Spinal cord injury (SCI) activates immune cells that cause tissue damage in the CNS. To date, most studies in this area have focused on the injurious effects of macrophages and T cells. However, antibodies that bind CNS proteins accumulate in sera and cerebrospinal fluid of people with SCI, suggesting that activated B cells may contribute to post-traumatic inflammatory damage. During the last five years, we have shown that SCI triggers B cell activation and autoantibody synthesis. Importantly, mice without B cells have smaller lesions and improved recovery after SCI. In this renewal application, we will test the hypothesis that antibodies produced after SCI exacerbate neuron and glial pathology thereby limiting functional recovery.
Three specific aims are proposed.
In Aim1, we will use proteomics to reveal the identities of proteins that activate B cells after SCI.
In Aim 2, we will investigate the biological effects of purified antibodies obtained from SCI mice at different times after injury. This will be accomplished by injecting purified antibodies into specific regions of the spinal cord followed by behavioral and electrophysiological analysis of spinal cord function. Antibody-mediated changes in neuron/glial survival, axon pathology and/or demyelination will be documented using standard immunohistochemical techniques. Also in Aim 2, we will evaluate the mechanisms responsible for any detrimental effects caused by intraspinal antibody injection. This will be accomplished by injecting antibodies into mice that have been genetically modified such that they lack key proteins that known to mediate the effects of antibodies.
In Aim 3, we will determine if two key B cell survival factors are responsible for the chronic intraspinal activity of B cells after SCI. Specifically, we will document spatiotemporal induction patterns and sources of BAFF and APRIL after SCI. To determine if these growth factors can be manipulated to stem B cell and antibody-mediated pathology after SCI, we will infuse the injury site with decoy receptors that will block BAFF and APRIL signaling. Collectively, the experiments in this proposal will provide novel information about the contributions of antibody-producing B cells to the tissue damage caused by SCI. Moreover, these studies will likely reveal novel therapeutic targets for treating SCI.

Public Health Relevance

This proposal will determine the identities of proteins that activate B cells, causing them to produce pathogenic autoantibodies after spinal cord injury (SCI). Moreover, the mechanisms responsible for autoantibody-mediated injury in the spinal cord will be determined and new strategies to block SCI-mediated B cell activation will be developed. Data from these studies will be used to develop novel clinical therapies to treat SCI in humans.

National Institute of Health (NIH)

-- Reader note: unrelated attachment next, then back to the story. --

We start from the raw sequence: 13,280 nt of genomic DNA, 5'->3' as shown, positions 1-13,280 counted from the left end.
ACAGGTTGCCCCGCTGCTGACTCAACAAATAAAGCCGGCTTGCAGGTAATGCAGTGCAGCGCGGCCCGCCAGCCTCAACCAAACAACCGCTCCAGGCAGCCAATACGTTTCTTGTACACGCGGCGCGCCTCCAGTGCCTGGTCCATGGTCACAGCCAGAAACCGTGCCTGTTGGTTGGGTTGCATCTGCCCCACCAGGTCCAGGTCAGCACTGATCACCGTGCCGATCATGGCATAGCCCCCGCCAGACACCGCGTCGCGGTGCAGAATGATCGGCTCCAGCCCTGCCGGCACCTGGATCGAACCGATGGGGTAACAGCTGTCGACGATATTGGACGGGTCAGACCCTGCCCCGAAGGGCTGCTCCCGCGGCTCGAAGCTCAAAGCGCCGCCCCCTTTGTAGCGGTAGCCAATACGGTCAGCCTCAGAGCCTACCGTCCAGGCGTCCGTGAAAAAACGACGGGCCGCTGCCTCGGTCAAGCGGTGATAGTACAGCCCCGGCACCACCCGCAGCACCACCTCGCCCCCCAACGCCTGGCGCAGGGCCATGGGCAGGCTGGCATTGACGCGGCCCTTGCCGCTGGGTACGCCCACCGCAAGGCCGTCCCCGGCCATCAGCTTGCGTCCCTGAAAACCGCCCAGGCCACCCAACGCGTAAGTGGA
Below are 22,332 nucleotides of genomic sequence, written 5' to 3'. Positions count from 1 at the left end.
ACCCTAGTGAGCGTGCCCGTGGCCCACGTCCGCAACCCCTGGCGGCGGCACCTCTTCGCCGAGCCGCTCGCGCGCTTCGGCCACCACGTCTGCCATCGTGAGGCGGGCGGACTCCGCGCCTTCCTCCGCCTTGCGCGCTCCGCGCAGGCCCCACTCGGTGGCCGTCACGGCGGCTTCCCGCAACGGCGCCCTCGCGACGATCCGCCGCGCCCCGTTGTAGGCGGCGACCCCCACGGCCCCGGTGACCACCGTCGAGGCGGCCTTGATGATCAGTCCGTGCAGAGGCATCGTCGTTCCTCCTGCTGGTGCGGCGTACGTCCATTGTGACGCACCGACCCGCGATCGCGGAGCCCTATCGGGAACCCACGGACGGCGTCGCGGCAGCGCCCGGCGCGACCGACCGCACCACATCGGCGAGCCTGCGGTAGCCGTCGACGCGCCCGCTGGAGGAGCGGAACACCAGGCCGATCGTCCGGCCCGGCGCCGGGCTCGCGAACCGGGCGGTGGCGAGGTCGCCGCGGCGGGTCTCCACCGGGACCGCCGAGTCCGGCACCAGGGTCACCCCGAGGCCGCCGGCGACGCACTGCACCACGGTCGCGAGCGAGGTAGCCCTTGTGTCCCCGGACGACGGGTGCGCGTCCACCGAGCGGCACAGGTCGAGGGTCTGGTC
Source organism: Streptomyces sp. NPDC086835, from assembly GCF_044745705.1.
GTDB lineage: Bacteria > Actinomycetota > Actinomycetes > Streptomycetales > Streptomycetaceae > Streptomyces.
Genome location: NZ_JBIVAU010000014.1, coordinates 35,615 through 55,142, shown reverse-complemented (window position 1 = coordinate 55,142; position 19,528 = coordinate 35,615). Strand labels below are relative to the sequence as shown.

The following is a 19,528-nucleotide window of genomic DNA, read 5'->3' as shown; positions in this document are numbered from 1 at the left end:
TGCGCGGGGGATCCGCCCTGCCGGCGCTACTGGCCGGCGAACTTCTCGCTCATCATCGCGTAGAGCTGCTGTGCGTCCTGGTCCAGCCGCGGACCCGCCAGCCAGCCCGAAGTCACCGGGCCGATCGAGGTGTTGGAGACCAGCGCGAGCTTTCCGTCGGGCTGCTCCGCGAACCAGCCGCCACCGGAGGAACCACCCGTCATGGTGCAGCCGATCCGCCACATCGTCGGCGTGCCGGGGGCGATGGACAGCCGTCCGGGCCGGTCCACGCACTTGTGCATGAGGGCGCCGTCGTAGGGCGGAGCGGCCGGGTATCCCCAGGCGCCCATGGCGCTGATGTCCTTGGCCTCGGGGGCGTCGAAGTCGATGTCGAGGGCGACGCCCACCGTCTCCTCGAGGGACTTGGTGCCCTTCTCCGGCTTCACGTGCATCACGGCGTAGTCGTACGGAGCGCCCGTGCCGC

National Institute of Neurological Disorders and Stroke (NINDS)
Research Project (R01)
Project #
Application #
Study Section
Clinical Neuroplasticity and Neurotransmitters Study Section (CNNT)
Program Officer
Hicks, Ramona R
Project Start
Project End
Budget Start
Budget End
Support Year
Fiscal Year
Total Cost
Indirect Cost
Ohio State University
Schools of Medicine
United States
Zip Code
Schwab, Jan M; Zhang, Yi; Kopp, Marcel A et al. (2014) The paradox of chronic neuroinflammation, systemic immune suppression, autoimmunity after traumatic chronic spinal cord injury. Exp Neurol 258:121-9
Gilbert, Ryan J; Rivet, Christopher J; Zuidema, Jonathan M et al. (2011) Biomaterial design considerations for repairing the injured spinal cord. Crit Rev Biomed Eng 39:125-80
Donnelly, Dustin J; Longbrake, Erin E; Shawler, Todd M et al. (2011) Deficient CX3CR1 signaling promotes recovery after mouse spinal cord injury by limiting the recruitment and activation of Ly6Clo/iNOS+ macrophages. J Neurosci 31:9910-22
Zhang, Yi; Popovich, Phillip (2011) Roles of autoantibodies in central nervous system injury. Discov Med 11:395-402
Awad, Hamdy; Ankeny, Daniel P; Guan, Zhen et al. (2010) A mouse model of ischemic spinal cord injury with delayed paralysis caused by aortic cross-clamping. Anesthesiology 113:880-91
Killedar, Smruti; Dirosario, Julianne; Divers, Erin et al. (2010) Mucopolysaccharidosis IIIB, a lysosomal storage disease, triggers a pathogenic CNS autoimmune response. J Neuroinflammation 7:39
Ankeny, Daniel P; Popovich, Phillip G (2010) B cells and autoantibodies: complex roles in CNS injury. Trends Immunol 31:332-8
Ankeny, Daniel P; Guan, Zhen; Popovich, Phillip G (2009) B cells produce pathogenic antibodies and impair recovery after spinal cord injury in mice. J Clin Invest 119:2990-9
Alexander, Jessica K; Popovich, Phillip G (2009) Neuroinflammation in spinal cord injury: therapeutic targets for neuroprotection and regeneration. Prog Brain Res 175:125-37
Lucin, Kurt M; Sanders, Virginia M; Popovich, Phillip G (2009) Stress hormones collaborate to induce lymphocyte apoptosis after high level spinal cord injury. J Neurochem 110:1409-21

Showing the most recent 10 out of 18 publications